The CW series Legends of Tomorrow is back for Season 2, and after the defeat of the immortal villain Vandal Savage and the exposure of the corrupt Time Masters, it’s up to the Legends to protect the timeline from changes to history that lead to potentially catastrophic consequences. And they will soon cross paths with the Justice Society of America, or JSA, who do not see things the same way as the Legends and therefore want nothing to do with them or their help.
During this exclusive phone interview with Collider, actor Victor Garber (who plays Professor Martin Stein, one half of the meta-human Firestorm, along with Jefferson “Jax” Jackson) talked about how the Legends are navigating through things without the Time Masters, that Martin Stein has been humbled by what he experienced in Season 1, that everybody on the team has a purpose and a strength, meeting Albert Einstein, being faced with the JSA’s way of doing things, and how cool the upcoming four show cross-over is, with Arrow, The Flash and Supergirl. He also talked about his charity work for Type-1 diabetes and the importance of raising awareness.
Collider: This team had a lot of ups and downs in Season 1, as they were getting to know each other and getting a feel for how they could best work together. Are they stronger together, as a result, and do they have a better handle on what they’re dealing with now?
VICTOR GARBER: They’re navigating through. We have Nate Heywood, played by Nick Zano, and we have Maisie Richardson-Sellers, who’s playing Vixen, so the energy has been changed. We’re finding our way, but in the first episode, there are a lot of problems, and what else would you expect? We’ve got Nazis. We’ve got zombies. We’ve got everything. I think it’s a fun episode, and it’s a great way for people to start and to get reacquainted with everybody. We’re having fun doing it.
How do you think Martin Stein has most changed, after everything that he experienced, last season?
GARBER: I think he’s been humbled, a great deal, although he’s always prone to thinking he knows best. That’s the dilemma for the character, but for me, it’s fun to play. He’s an arrogant fellow, but he also has a heart, so it’s about balancing that. There’s a lot that I can’t really talk about that’s going to happen this season, that will challenge him in both areas.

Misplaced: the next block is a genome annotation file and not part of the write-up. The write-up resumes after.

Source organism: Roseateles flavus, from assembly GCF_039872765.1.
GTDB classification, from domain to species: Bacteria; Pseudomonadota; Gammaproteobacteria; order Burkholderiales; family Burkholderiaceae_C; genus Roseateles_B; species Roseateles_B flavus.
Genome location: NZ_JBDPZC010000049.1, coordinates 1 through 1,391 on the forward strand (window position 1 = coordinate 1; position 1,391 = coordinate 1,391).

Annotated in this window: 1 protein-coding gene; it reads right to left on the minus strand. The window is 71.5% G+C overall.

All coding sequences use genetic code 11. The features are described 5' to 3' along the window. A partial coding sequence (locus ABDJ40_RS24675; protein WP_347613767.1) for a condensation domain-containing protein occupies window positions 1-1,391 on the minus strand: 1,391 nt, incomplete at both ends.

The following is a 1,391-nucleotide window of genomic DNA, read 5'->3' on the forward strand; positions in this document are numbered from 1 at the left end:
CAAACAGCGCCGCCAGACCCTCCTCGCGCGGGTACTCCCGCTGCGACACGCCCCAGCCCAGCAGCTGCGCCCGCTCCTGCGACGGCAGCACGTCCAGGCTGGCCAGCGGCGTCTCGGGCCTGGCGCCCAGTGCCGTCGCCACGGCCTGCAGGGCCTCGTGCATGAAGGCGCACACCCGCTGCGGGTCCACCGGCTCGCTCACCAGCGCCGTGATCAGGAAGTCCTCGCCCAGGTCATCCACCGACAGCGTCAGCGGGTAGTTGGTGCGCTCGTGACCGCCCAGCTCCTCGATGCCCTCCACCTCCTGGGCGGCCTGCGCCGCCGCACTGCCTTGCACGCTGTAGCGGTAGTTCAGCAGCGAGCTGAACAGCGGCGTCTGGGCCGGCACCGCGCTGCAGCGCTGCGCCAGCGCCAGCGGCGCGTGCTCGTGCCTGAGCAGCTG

When we find the team this season, the Time Masters are gone and preserving history is left to the Legends. How are they handling all of that? Have they been doing that job well, or is it a bigger task than they could have imagined?
GARBER: I’ll just say that they’re not doing it that well. Everyone has a different idea about what preserving history should really be about and how much it will change, if we do one thing, and what the repercussions of that are. That’s always the discussion or argument with the team, and I think that’s what makes it fun to watch. It’s about how they’ll navigate through this.
It seems like the members of this team have learned to work together a little better. They’ve had six months working together, since we last saw them, and it seems like they’ve found their place a little bit more. Do you think that it took some of them time to find their groove, or did not having Vandal Savage and the Time Masters looming over them to find their own footing?
GARBER: I think that when you’ve got that many personalities on one team, it’s going to change every moment. You’ve got Mick Rory, who is the outcast, really, and yet he becomes, in some ways, one of the most valuable. And then, you’ve got Stein, who is a professor that really just happens to be there because of his genetic disorder. Everybody has a purpose and a strength. I think it just continues to be that sort of drama. We don’t have Rip Hunter for awhile, and that changes the dynamic completely. That’s what this show is about, as much as anything. The powers, and all of that, are really interesting to the fans, and we all love to watch the special effects, but really, to me, it’s the dynamic of the human interaction that’s really interesting.
In the absence of Rip Hunter, it seems only natural that Stein would be the one to step in and take on the leadership role, but how different is the reality of that than what he expects?